I get some of you will still disagree with this. I’m not going to judge or berate you. I won’t call you names or unfriend you. I hope that one day you’ll come around, as so many who were against desegregation and other Civil Rights causes came around (most of the time).

I’ll be here waiting. So will my family and we’ll keep fighting for those who lack the same rights we are lucky enough to have.

To my many gay friends, congratulations. May your love grow ever deeper each day.

In celebration here’s a link to Same Love by Macklemore. I’d post the video here, but I don’t seem to be able to get an embed code today.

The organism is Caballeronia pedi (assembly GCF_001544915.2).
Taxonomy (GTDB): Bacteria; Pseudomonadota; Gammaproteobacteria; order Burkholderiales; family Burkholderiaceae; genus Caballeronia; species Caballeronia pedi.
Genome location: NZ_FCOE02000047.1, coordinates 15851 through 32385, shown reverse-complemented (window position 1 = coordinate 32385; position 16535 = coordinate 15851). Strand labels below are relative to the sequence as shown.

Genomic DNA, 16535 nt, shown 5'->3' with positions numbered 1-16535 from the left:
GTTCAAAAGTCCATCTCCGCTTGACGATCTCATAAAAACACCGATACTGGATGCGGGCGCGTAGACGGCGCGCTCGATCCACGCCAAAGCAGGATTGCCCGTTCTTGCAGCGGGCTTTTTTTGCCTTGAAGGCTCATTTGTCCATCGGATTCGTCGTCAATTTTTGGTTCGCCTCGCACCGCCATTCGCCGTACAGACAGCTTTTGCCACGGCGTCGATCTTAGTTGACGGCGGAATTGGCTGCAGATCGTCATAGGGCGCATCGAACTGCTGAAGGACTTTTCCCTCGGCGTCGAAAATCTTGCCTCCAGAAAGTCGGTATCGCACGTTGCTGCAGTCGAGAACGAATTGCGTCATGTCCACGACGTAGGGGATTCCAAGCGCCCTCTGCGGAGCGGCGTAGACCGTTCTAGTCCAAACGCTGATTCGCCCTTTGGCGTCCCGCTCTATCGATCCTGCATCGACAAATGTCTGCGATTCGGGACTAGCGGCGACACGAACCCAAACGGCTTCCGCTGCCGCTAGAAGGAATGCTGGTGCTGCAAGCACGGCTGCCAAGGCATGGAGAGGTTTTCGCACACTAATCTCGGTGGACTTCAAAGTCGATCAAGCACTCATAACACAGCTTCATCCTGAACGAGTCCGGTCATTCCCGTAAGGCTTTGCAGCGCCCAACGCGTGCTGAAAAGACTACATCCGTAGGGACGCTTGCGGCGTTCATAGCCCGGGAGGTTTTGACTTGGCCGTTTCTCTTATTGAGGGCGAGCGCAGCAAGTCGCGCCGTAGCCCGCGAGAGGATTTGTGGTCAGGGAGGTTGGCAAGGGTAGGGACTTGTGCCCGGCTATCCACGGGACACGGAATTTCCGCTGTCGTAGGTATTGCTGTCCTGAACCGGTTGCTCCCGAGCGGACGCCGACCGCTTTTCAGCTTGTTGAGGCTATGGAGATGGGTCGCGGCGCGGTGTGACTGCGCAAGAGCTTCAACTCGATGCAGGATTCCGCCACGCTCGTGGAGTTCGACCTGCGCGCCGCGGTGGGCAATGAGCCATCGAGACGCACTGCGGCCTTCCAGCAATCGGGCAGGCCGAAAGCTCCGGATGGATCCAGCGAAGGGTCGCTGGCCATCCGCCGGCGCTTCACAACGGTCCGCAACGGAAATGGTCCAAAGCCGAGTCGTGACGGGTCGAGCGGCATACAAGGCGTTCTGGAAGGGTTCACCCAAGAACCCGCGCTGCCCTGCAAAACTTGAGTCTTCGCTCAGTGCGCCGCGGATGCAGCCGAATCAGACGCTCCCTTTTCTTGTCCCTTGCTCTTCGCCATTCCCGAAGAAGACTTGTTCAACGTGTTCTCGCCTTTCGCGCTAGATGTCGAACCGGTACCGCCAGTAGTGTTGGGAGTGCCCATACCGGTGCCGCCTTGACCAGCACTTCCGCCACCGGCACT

Update: YAY I CAN EMBED!

Hey, are you following Dad Moon Rising on Twitter or Facebook? Why the hell not?

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4 Responses to “DOMA arrigato, Mr (and Mrs) Supreme Courto”


  1. 1 Jared Ferree
    June 26, 2013 at 8:22 pm

    Love you Garda, but the only thing I take issue with is that you mentioned people won’t be forced to marry same sex couples if they don’t want to, but if it’s accepted by the government and you refuse, you will be held liable. There have already been several lawsuits in some states filed against caterers, photographers and others who refused to serve, cater, or photograph same sex weddings.

    Also do you really think it’s tolerance when you say you won’t call me names, judge or berate me, but that you “hope one day I’ll come around”? That alone implies that you are right and I am wrong, and is a judgement.

    • June 26, 2013 at 9:35 pm